Given how much energy and money we pour into heating and cooling our homes, it makes sense that you'd want to preserve that conditioned air as long as possible.
Insulation plays a key role in keeping your hard-won controlled climate right where it needs to be, by maintaining your temperature as long as possible.
When hiring an insulation pro for your home, ask these questions:
Will you address air leaks in home?
Sealing air leaks is a critical part of any insulation project. Worthwhile pros will stop unwanted air flow before they add insulation. Avoid working with a contractor who doesn't provide this service. In many cases, addressing air leaks is equally as important as the insulation installation itself.
Can you provide a (heat resistance value) R-value fact sheet?
Your insulation's effectiveness is measured in thermal resistance, otherwise known as R-value. A higher R-value means the insulation is better at slowing down heat. The ideal R-value for your home depends on what kind of space you're insulation and the climate you live in. Make sure your pro provides a fact sheet that explains the R-value of your materials. Most home insulation is rated between R13 and R60, with the highest R-value usually reserved for the attic.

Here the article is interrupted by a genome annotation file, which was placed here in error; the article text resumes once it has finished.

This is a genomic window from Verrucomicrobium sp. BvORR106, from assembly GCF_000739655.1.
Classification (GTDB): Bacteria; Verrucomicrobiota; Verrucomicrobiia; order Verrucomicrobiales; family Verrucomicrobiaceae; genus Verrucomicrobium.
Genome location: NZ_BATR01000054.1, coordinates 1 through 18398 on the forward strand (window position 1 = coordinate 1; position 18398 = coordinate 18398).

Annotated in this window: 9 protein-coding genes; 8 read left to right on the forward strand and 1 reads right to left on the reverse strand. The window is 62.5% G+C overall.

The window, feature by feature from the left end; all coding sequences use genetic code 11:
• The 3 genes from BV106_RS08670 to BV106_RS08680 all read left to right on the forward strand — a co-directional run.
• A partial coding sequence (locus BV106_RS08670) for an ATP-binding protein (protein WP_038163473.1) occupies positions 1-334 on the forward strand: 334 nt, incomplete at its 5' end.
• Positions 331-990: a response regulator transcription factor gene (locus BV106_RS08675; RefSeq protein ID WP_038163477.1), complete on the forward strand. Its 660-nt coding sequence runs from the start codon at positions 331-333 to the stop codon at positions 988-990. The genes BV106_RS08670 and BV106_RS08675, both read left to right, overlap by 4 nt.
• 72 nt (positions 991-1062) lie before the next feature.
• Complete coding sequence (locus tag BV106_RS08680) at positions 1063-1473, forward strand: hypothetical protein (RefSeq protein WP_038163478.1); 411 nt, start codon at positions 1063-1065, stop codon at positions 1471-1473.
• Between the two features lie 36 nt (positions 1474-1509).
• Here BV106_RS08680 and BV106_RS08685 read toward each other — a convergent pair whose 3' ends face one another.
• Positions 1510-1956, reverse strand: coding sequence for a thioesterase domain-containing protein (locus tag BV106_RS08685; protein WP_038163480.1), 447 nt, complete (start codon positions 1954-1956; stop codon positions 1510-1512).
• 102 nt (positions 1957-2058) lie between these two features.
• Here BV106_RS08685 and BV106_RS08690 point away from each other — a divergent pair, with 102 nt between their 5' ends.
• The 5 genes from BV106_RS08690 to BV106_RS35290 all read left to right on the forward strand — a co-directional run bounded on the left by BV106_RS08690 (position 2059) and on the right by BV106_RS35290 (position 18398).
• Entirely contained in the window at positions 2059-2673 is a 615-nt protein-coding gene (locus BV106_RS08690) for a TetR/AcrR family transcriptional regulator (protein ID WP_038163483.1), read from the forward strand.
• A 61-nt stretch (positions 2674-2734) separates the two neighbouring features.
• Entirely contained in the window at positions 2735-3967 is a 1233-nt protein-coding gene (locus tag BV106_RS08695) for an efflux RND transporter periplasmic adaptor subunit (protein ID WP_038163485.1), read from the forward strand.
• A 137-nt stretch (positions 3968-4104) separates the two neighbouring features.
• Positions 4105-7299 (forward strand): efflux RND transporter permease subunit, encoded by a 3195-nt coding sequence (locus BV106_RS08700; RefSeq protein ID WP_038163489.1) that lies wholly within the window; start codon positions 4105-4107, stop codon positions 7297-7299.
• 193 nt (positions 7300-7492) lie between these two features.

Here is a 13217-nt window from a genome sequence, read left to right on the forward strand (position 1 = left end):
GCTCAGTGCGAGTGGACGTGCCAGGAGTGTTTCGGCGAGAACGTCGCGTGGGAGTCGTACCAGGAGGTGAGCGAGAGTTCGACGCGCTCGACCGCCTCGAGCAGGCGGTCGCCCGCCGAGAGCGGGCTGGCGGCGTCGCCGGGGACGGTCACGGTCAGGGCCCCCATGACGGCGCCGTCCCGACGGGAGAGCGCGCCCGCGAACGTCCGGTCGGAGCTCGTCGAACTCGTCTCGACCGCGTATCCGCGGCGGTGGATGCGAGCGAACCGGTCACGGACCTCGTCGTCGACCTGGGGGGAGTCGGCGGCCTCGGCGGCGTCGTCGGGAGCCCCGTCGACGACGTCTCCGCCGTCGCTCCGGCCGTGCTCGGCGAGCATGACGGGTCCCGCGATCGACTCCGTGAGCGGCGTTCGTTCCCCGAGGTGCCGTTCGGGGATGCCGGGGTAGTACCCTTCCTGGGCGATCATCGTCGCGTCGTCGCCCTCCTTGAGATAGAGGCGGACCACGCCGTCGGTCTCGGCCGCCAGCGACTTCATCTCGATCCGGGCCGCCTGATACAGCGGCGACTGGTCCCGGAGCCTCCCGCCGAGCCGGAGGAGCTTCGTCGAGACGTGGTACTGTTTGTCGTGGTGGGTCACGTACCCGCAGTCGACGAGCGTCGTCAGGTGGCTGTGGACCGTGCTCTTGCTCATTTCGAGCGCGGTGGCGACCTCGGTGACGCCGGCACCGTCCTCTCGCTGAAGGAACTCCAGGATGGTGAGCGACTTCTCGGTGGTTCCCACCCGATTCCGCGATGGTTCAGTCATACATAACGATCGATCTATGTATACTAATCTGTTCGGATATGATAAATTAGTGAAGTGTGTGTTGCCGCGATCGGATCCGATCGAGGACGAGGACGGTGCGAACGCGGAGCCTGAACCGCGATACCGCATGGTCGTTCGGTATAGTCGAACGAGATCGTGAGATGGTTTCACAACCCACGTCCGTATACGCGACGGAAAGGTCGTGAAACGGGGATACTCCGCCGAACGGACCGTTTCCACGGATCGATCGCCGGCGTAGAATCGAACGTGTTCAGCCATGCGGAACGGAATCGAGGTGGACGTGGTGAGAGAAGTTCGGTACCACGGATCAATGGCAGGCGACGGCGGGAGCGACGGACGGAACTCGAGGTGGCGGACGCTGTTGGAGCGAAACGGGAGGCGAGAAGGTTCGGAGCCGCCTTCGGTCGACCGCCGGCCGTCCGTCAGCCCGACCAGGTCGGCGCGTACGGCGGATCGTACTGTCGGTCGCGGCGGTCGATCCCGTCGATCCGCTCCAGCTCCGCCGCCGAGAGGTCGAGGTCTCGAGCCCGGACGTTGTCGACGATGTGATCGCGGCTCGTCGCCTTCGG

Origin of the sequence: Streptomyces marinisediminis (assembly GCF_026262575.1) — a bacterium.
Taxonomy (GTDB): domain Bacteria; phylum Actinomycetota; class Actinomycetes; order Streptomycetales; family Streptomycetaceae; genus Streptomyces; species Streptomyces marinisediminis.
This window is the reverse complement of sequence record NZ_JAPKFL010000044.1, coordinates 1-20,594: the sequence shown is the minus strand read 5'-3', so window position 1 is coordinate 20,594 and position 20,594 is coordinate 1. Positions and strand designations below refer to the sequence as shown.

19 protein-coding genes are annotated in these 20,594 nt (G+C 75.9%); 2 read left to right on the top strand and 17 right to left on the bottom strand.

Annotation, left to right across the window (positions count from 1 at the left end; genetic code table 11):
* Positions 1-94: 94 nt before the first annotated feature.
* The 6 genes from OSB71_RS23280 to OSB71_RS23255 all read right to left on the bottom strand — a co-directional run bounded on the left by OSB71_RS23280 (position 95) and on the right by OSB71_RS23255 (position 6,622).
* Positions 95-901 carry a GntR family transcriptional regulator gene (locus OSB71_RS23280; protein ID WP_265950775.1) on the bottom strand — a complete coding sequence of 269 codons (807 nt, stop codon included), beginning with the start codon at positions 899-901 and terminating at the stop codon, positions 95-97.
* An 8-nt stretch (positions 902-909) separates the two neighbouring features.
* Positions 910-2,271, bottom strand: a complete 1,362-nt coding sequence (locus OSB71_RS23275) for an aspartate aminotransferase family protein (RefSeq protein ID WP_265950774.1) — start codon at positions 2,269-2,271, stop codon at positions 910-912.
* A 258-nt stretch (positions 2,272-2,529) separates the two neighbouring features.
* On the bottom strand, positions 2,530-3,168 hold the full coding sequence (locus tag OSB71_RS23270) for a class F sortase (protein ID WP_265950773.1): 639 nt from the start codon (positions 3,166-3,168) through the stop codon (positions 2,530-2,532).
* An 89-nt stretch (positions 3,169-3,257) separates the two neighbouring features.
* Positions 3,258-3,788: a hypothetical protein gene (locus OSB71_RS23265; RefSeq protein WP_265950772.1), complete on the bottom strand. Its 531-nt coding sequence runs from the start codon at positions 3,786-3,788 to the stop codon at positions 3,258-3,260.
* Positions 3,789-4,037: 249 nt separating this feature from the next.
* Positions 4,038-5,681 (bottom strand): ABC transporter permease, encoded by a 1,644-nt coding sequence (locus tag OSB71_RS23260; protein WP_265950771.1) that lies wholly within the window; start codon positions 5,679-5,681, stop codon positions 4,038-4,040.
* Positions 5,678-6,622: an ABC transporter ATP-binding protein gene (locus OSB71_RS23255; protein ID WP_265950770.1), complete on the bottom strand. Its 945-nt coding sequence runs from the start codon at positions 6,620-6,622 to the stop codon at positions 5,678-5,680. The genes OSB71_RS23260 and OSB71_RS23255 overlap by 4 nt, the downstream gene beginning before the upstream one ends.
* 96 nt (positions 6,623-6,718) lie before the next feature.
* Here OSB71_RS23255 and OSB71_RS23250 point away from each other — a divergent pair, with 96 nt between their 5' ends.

What kind of insulation will work best for my home?
Different needs will require different types of insulation. Working with a pro who is knowledgeable about the different types of insulation and their best uses will ensure a successful project. Avoid working with a pro who cannot provide recommendations.
How will you handle the sign of a water leak?
Leaks can pose a major problem to your new insulation, especially in attics. Be sure your pro will alert you to leaks and provide the necessary solution (which can sometimes be calling a roofing pro or plumber). Fixing a leak can delay your job and incur extra costs, but installing your new insulation over excess moisture can cause major problems later.
What kind of rebates or tax credits are available for this work?
Because insulation is an essential part of energy efficiency, you can take advantage of many tax credits available from government agencies and rebates from utility companies. The exact details vary by region and type of material, so ensure your insulation contractor knows how to maximize your benefits. Some utility companies maintain a list of preferred providers, so find out if your utility company recommends specific contractors.
How much will insulation cost?
Insulation costs an average of $2,500. Most job costs range between $1,700 and $2,100. The range varies based on the type of insulation used and locations of installation.
Spray foam -- Spray foam insulation sticks to everything it touches, and so it can be easily sprayed into unusually shaped rooms. Typically, you can expect to pay between $2 and $5 per square foot.
Blown-in -- The average cost for blown-in insulation (also called loose fill) is about $1 to $4 per square foot. It's one of the least expensive options. Thicker insulation will cost more since it takes longer and requires more materials to install.
Batt and roll -- The average cost for batt and roll insulation is about $2 to $4 per square foot. Fiberglass insulation can come in the form of batts or rolls, and the type and thickness will impact cost.
Tweet your home care questions with #AskingAngi and we'll try to answer them in a future column.